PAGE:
Consider Southwest Airlines as a case in point. The overwhelming majority of Southwest’s 45,000 impassioned employees show up to work everyday fully awake, fully engaged and firing on all cylinders. Why? They are working for a CAUSE. The people of Southwest Airlines believe they are in the business of freedom. That is, giving people from every walk of life the freedom to go, see, and do things they never dreamed of doing. It is the grandmother on a limited income who wants to go see her family two or three times a year versus once a year. It is the child from a broken family who can travel back and forth between two locations and have a relationship with both parents. It is the budding entrepreneur who can expand her business into more cities because she can afford to fly there. Ramp agents know that when they are late by only two minutes to push an aircraft on a morning flight, those two minutes could compound into 90 minutes over 11 flights by the end of the day. They also know that this could mean adding 20-30 planes to the fleet (at $70 million apiece) to maintain Southwest’s schedule. To these “rampers,” having to do so is an affront to the business of freedom.
These “freedom fighters” have created 45 consecutive years of profitability in an industry that has traditionally struggled. Southwest’s operating revenues have grown from $2 million in 1971 to $19 billion in 2015. Southwest’s cost per available seat mile is the lowest in the industry; it serves more passengers per employee and has fewer employees per aircraft than the rest of the industry. And, it gets more flights out of each aircraft per day than anyone in the business. What does this mean? Southwest turns more airplanes, faster, with fewer employees and lower costs than every other major carrier in the world! Southwest also tops the industry in every major customer service metric—service, baggage handling and on-time performance.
Here’s the thing. If you make a widget and I make a widget that are relatively the same; and if we compete and your company is defined as a cause and mine is not, you have the advantage. A heroic cause has a magnetic effect on great talent. World-class people gravitate to companies where they know they can change the world. The kind of talent you need to grow wants to be part of something bigger.
Why vs. what and how
We think we have missed a critical part of the employee engagement equation. We have spent an inordinate amount of time focused on HOW. How do we equip our people to do a job, to be the best? How do we develop them to be leaders and innovators? How do we get them to change? Maybe we should ask: Have we given them anything worth changing for? Have we shown them the WHY behind the HOW? Have we invited them to join an organization that is changing the world?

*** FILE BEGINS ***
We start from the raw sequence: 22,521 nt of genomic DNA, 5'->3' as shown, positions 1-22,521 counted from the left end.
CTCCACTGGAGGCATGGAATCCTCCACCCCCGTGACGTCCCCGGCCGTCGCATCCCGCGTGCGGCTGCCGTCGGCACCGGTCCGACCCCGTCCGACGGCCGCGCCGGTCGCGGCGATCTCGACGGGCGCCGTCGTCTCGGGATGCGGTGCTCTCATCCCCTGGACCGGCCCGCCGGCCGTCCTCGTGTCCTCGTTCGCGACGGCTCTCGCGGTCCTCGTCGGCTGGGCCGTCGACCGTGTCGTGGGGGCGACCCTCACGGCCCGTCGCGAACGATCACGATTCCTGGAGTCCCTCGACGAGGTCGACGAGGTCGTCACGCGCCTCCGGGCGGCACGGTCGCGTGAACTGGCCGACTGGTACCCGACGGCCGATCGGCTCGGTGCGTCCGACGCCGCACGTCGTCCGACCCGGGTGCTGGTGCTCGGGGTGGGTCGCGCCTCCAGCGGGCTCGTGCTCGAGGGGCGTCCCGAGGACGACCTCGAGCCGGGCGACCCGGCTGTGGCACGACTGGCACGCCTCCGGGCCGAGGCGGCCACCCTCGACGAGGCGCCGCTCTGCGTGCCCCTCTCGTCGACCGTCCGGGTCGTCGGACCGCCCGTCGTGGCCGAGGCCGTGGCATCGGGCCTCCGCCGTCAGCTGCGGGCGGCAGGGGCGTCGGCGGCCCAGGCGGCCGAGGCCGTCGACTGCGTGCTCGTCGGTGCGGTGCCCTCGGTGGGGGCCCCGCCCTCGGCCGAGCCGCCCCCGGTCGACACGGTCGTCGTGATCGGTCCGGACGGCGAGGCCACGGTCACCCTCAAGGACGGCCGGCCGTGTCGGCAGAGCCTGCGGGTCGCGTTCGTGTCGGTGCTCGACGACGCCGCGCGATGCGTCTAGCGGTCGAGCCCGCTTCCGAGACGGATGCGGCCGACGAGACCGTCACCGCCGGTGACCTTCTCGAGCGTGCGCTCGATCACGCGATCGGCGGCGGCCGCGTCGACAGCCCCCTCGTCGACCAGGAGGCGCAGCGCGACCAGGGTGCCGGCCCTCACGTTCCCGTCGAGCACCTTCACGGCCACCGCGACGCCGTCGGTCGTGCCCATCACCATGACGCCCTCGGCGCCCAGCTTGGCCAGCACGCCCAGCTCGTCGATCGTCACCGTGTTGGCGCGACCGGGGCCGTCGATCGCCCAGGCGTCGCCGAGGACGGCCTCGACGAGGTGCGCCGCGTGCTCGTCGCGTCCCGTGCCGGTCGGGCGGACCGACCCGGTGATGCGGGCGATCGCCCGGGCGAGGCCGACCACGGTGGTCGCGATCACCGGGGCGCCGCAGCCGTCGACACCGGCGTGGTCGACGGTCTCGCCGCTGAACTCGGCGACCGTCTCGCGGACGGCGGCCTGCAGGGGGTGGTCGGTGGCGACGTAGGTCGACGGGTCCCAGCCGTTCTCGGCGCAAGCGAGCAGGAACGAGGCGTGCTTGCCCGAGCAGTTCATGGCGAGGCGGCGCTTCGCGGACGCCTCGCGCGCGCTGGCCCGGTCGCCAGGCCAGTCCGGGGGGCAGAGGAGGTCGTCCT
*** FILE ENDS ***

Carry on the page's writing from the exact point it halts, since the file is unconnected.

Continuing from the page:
The more you show employees how their individual contributions link to the overall cause for which your business fights, the more heroic they will feel about what they do. And that sense of heroism will draw out of them a drive to succeed, a will to win, and a deep-seated passion that is unlike anything you’ve ever seen! When your employees come to work are they coming to a company or a CAUSE? Are they just earning a paycheck or do they belong to a movement of people who are earnestly fanatical about what you do?
In our new book, CAUSE, we highlight the people of National Life. They have developed a direct line-of-sight between their individual contribution and the larger CAUSE for which the company fights. The result is unprecedented growth from a company that competes in a sea of sameness.
Experience the culture of National Life and you quickly discover that something beyond selling insurance drives these people.
You quickly get the sense that employees are caught up in a cause that touches them at a deeply emotional level— something that transcends profitability and the bottom line. The emotional connection they have with a larger cause releases a powerful flow of passion, pride, perseverance, and productivity.
And guess what? They are blowing the doors off business-as-usual when it comes to loyalty, profitability and shareholder value.
1 2012 Edelman Trust Barometer
2 Gallup, “State of the American Workplace,” 2012
Jackie Freiberg is an independent business consultant and a best-selling author. National Life is grateful for her contribution of this article to our Main Street Blog, and her insights into our company, and other companies with a cause.